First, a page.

There was speculation earlier that CSX would sell some secondary lines, but Harrison said he doesn’t expect any major line sales in 2017 because management is focusing on improving operations of the current network.

Other steps CSX plans to make, Harrison said, include having fewer train sets devoted to unit coal train service, but having faster cyling of cars between mines and customers.

CSX is not looking to drop some of its less-profitable merchandise traffic as Canadian Pacific did while Harrison was that railroad’s CEO.

“No, we’re not looking at demarketing,” he said. “We’re looking at marketing.”

As predicted, Harrison will trim the CSX work force. The railroad now has a hiring freeze in place and expects to lose 9 percent of its work force through attrition.

He added, though, that management does not have a target for work force cuts.

Another labor-related change may see CSX pull out of national negotiations with labor unions and instead bargain directly with the unions.

Harrison would like to see train and engine crews paid by the hour in return for the company offering job guarantees. Ultimately, Harrison said he wants to lower T&E costs by 30 to 35 percent.

One area in which Harrison does not expect change is the number of crew members on each train. “I’m not a one-man crew advocate,” he said. “ . . . to take a 20,000 ton train on line of road, with one person, I don’t think it’s good business,”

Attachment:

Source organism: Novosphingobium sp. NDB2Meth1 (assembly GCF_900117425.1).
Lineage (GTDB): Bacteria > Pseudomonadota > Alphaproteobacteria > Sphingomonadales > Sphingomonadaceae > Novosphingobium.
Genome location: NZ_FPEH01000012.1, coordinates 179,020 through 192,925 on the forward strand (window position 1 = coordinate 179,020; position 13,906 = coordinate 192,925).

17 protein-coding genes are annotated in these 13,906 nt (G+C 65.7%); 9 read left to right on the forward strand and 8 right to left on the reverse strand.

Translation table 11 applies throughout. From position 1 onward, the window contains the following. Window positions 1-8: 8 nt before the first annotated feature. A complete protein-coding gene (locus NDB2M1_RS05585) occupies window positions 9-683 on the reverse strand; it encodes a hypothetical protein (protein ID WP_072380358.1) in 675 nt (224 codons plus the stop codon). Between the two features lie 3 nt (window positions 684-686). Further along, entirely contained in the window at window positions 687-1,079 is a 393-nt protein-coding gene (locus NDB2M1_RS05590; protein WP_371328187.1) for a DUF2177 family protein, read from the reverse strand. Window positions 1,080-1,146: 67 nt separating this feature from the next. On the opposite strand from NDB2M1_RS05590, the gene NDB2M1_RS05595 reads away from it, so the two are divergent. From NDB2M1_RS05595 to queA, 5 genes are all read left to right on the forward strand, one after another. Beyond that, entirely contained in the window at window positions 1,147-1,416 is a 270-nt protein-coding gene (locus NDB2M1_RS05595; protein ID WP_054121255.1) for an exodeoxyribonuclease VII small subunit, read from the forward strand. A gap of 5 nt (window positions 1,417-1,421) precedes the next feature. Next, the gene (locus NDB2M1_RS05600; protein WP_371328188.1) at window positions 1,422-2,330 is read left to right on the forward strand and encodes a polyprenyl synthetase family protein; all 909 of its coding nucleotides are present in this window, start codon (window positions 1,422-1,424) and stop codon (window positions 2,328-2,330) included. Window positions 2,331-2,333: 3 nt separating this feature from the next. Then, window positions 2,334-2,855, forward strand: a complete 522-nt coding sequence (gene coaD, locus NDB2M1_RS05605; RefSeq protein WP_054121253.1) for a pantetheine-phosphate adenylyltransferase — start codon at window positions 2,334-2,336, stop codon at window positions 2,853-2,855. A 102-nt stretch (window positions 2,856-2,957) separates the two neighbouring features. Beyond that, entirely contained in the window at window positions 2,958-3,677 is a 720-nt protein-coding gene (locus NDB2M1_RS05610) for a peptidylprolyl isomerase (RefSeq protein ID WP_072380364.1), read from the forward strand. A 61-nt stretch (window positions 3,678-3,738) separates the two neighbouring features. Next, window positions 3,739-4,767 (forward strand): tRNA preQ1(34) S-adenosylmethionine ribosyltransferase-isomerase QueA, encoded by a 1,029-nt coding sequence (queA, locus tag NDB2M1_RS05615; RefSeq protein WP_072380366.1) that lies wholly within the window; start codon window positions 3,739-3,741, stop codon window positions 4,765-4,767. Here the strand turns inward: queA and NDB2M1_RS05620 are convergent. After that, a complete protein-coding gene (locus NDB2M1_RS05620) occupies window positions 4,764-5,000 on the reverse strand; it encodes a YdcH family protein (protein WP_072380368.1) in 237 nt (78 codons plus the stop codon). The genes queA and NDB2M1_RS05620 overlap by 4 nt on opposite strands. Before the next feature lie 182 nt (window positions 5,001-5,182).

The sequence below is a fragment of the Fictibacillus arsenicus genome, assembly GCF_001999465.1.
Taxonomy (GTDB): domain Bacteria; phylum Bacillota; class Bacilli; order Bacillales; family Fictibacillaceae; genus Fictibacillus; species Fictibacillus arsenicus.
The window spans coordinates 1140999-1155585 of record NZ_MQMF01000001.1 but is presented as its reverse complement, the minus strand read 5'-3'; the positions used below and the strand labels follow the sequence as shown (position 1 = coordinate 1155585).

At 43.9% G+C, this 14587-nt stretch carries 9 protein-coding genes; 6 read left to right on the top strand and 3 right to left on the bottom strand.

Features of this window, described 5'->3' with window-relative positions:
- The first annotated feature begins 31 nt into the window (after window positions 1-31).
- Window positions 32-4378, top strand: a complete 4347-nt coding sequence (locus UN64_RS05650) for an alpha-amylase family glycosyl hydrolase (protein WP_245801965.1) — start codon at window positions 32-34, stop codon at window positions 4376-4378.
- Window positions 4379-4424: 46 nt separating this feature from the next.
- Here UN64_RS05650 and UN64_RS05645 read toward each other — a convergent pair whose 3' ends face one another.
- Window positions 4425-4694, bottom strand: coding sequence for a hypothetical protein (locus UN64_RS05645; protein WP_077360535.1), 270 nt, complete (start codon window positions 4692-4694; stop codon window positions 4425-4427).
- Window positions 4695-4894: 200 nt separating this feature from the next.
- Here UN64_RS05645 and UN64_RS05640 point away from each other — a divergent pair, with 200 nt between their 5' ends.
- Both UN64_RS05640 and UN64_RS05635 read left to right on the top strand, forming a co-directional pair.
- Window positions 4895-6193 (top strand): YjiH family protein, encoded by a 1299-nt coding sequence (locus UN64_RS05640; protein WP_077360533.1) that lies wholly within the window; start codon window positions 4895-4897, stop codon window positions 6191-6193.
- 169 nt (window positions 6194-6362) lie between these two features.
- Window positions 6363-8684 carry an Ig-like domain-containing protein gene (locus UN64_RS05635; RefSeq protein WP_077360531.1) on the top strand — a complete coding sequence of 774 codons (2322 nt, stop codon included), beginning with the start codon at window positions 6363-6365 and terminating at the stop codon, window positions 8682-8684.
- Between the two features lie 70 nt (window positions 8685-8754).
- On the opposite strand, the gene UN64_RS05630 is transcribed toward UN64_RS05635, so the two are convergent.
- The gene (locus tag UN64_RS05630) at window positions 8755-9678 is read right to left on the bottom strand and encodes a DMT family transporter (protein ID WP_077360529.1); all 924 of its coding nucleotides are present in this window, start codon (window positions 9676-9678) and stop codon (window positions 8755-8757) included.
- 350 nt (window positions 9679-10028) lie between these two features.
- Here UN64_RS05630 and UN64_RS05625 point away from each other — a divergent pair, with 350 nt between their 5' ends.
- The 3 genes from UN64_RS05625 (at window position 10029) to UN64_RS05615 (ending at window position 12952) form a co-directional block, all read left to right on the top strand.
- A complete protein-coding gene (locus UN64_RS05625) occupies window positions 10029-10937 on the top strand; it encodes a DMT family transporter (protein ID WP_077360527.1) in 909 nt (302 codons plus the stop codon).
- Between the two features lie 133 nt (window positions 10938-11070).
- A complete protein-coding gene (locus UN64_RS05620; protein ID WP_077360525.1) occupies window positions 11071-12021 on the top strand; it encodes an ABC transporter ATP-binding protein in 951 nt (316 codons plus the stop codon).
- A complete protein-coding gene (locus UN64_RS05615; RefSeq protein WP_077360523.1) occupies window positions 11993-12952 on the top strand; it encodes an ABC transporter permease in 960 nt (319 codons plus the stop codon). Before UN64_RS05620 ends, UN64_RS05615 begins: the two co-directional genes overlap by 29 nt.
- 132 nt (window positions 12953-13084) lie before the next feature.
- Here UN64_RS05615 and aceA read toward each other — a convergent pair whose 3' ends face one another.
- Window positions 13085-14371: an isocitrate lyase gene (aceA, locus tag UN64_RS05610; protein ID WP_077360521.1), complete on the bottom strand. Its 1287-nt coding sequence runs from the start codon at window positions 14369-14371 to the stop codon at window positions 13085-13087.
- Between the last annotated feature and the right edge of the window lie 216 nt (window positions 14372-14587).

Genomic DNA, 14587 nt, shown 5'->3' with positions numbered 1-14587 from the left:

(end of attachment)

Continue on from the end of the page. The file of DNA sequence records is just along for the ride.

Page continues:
Sounding like a union officer, Harrison said there are safety issues with one-person crews and he sees the value of having extra set of eyes and ears in the cab.

If one crew member had to deal with such things as a broken air hose or a knuckle failure, that could result in delays.

Harrison said one-person crews might make sense in some situation, citing switching at mines.

Osborn Yard Hump to Close

March 31, 2017

Hump operations at a third CSX yard are set to close. This time it is Osborn Yard in Louisville, Kentucky.

Earlier this week CSX said it would end hump operations at Stanley Yard in Toledo. Before that the railroad said it would end humping at Tilford Yard in Atlanta.

Flat switching will continue at Osborn Yard, which is a former Louisville & Nashville facility located south of downtown Louisville.

A CSX spokeswoman said the moves are part of an effort to make rail operations more efficient by enabling workers to more quickly process trains.

She said five jobs will be eliminated but Osborn will still have 470 employees.

Osborn is the hub of rail lines from Indianapolis; Evansville, Indiana; Cincinnati; and Nashville, Tennessee.